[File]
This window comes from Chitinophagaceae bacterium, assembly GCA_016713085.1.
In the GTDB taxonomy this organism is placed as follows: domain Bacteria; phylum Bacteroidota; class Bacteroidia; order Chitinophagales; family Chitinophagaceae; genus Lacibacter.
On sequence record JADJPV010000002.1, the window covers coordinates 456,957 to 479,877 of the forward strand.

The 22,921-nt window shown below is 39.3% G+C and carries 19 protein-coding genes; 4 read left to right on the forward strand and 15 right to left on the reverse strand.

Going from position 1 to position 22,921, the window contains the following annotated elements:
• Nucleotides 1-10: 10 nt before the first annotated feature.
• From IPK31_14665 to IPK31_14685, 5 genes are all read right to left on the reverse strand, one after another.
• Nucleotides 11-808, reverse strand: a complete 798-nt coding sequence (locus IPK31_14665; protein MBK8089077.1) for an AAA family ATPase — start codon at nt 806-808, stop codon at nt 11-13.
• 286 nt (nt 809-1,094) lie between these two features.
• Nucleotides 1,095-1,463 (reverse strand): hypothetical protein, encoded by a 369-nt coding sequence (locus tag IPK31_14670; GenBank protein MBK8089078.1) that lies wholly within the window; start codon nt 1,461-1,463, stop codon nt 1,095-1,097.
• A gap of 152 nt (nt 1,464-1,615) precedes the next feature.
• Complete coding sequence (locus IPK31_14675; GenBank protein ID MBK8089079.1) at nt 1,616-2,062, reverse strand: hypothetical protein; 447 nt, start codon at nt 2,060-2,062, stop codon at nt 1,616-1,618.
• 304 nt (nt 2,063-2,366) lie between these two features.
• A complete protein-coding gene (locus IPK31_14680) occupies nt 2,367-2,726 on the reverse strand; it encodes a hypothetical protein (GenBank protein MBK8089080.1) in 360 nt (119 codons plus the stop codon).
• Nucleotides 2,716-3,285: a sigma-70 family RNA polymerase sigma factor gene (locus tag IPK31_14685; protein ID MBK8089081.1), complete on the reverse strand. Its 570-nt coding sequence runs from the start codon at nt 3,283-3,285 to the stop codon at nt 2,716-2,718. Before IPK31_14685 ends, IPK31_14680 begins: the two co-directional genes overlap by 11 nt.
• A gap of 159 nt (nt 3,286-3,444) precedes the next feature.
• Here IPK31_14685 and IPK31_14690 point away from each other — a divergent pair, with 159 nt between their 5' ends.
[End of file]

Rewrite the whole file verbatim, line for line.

This window comes from Chitinophagaceae bacterium, assembly GCA_016713085.1.
In the GTDB taxonomy this organism is placed as follows: domain Bacteria; phylum Bacteroidota; class Bacteroidia; order Chitinophagales; family Chitinophagaceae; genus Lacibacter.
On sequence record JADJPV010000002.1, the window covers coordinates 456,957 to 479,877 of the forward strand.

The 22,921-nt window shown below is 39.3% G+C and carries 19 protein-coding genes; 4 read left to right on the forward strand and 15 right to left on the reverse strand.

Going from position 1 to position 22,921, the window contains the following annotated elements:
• Nucleotides 1-10: 10 nt before the first annotated feature.
• From IPK31_14665 to IPK31_14685, 5 genes are all read right to left on the reverse strand, one after another.
• Nucleotides 11-808, reverse strand: a complete 798-nt coding sequence (locus IPK31_14665; protein MBK8089077.1) for an AAA family ATPase — start codon at nt 806-808, stop codon at nt 11-13.
• 286 nt (nt 809-1,094) lie between these two features.
• Nucleotides 1,095-1,463 (reverse strand): hypothetical protein, encoded by a 369-nt coding sequence (locus tag IPK31_14670; GenBank protein MBK8089078.1) that lies wholly within the window; start codon nt 1,461-1,463, stop codon nt 1,095-1,097.
• A gap of 152 nt (nt 1,464-1,615) precedes the next feature.
• Complete coding sequence (locus IPK31_14675; GenBank protein ID MBK8089079.1) at nt 1,616-2,062, reverse strand: hypothetical protein; 447 nt, start codon at nt 2,060-2,062, stop codon at nt 1,616-1,618.
• 304 nt (nt 2,063-2,366) lie between these two features.
• A complete protein-coding gene (locus IPK31_14680) occupies nt 2,367-2,726 on the reverse strand; it encodes a hypothetical protein (GenBank protein MBK8089080.1) in 360 nt (119 codons plus the stop codon).
• Nucleotides 2,716-3,285: a sigma-70 family RNA polymerase sigma factor gene (locus tag IPK31_14685; protein ID MBK8089081.1), complete on the reverse strand. Its 570-nt coding sequence runs from the start codon at nt 3,283-3,285 to the stop codon at nt 2,716-2,718. Before IPK31_14685 ends, IPK31_14680 begins: the two co-directional genes overlap by 11 nt.
• A gap of 159 nt (nt 3,286-3,444) precedes the next feature.
• Here IPK31_14685 and IPK31_14690 point away from each other — a divergent pair, with 159 nt between their 5' ends.